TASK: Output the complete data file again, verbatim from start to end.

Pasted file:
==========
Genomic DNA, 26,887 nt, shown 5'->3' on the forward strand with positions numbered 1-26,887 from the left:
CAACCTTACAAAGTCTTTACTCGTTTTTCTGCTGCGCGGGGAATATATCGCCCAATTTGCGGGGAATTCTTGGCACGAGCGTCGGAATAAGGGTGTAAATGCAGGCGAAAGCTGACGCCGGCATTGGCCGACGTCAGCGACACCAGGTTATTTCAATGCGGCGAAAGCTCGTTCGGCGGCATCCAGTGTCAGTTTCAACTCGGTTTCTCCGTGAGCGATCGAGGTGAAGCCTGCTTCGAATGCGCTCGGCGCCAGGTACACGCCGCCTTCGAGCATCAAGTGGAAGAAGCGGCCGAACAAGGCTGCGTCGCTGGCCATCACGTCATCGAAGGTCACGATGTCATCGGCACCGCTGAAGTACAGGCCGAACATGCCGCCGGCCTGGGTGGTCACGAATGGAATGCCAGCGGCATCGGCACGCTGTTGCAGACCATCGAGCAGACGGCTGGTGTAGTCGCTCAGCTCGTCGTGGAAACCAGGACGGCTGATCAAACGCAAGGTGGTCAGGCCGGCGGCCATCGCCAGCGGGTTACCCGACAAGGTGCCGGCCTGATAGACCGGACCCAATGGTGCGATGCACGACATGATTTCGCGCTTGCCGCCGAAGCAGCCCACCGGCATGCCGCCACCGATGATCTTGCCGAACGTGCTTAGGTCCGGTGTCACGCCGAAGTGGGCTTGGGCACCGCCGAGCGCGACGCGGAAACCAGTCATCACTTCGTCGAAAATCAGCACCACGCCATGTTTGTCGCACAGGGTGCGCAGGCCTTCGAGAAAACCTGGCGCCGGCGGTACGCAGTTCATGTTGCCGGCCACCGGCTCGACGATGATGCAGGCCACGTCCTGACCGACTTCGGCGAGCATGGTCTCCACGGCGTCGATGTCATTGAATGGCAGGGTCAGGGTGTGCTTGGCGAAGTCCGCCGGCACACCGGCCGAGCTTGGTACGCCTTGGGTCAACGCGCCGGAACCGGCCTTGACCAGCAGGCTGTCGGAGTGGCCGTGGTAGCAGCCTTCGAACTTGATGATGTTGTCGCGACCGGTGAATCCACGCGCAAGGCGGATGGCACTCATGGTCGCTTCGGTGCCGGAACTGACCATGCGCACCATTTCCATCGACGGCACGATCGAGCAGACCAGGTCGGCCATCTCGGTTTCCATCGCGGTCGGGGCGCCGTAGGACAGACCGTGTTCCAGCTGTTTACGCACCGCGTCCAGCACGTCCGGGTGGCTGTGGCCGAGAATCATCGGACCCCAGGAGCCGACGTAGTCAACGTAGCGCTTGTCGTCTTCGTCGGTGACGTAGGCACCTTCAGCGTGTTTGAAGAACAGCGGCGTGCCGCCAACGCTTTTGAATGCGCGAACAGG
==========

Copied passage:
Genomic DNA, 26,887 nt, shown 5'->3' on the forward strand with positions numbered 1-26,887 from the left:
CAACCTTACAAAGTCTTTACTCGTTTTTCTGCTGCGCGGGGAATATATCGCCCAATTTGCGGGGAATTCTTGGCACGAGCGTCGGAATAAGGGTGTAAATGCAGGCGAAAGCTGACGCCGGCATTGGCCGACGTCAGCGACACCAGGTTATTTCAATGCGGCGAAAGCTCGTTCGGCGGCATCCAGTGTCAGTTTCAACTCGGTTTCTCCGTGAGCGATCGAGGTGAAGCCTGCTTCGAATGCGCTCGGCGCCAGGTACACGCCGCCTTCGAGCATCAAGTGGAAGAAGCGGCCGAACAAGGCTGCGTCGCTGGCCATCACGTCATCGAAGGTCACGATGTCATCGGCACCGCTGAAGTACAGGCCGAACATGCCGCCGGCCTGGGTGGTCACGAATGGAATGCCAGCGGCATCGGCACGCTGTTGCAGACCATCGAGCAGACGGCTGGTGTAGTCGCTCAGCTCGTCGTGGAAACCAGGACGGCTGATCAAACGCAAGGTGGTCAGGCCGGCGGCCATCGCCAGCGGGTTACCCGACAAGGTGCCGGCCTGATAGACCGGACCCAATGGTGCGATGCACGACATGATTTCGCGCTTGCCGCCGAAGCAGCCCACCGGCATGCCGCCACCGATGATCTTGCCGAACGTGCTTAGGTCCGGTGTCACGCCGAAGTGGGCTTGGGCACCGCCGAGCGCGACGCGGAAACCAGTCATCACTTCGTCGAAAATCAGCACCACGCCATGTTTGTCGCACAGGGTGCGCAGGCCTTCGAGAAAACCTGGCGCCGGCGGTACGCAGTTCATGTTGCCGGCCACCGGCTCGACGATGATGCAGGCCACGTCCTGACCGACTTCGGCGAGCATGGTCTCCACGGCGTCGATGTCATTGAATGGCAGGGTCAGGGTGTGCTTGGCGAAGTCCGCCGGCACACCGGCCGAGCTTGGTACGCCTTGGGTCAACGCGCCGGAACCGGCCTTGACCAGCAGGCTGTCGGAGTGGCCGTGGTAGCAGCCTTCGAACTTGATGATGTTGTCGCGACCGGTGAATCCACGCGCAAGGCGGATGGCACTCATGGTCGCTTCGGTGCCGGAACTGACCATGCGCACCATTTCCATCGACGGCACGATCGAGCAGACCAGGTCGGCCATCTCGGTTTCCATCGCGGTCGGGGCGCCGTAGGACAGACCGTGTTCCAGCTGTTTACGCACCGCGTCCAGCACGTCCGGGTGGCTGTGGCCGAGAATCATCGGACCCCAGGAGCCGACGTAGTCAACGTAGCGCTTGTCGTCTTCGTCGGTGACGTAGGCACCTTCAGCGTGTTTGAAGAACAGCGGCGTGCCGCCAACGCTTTTGAATGCGCGAACAGG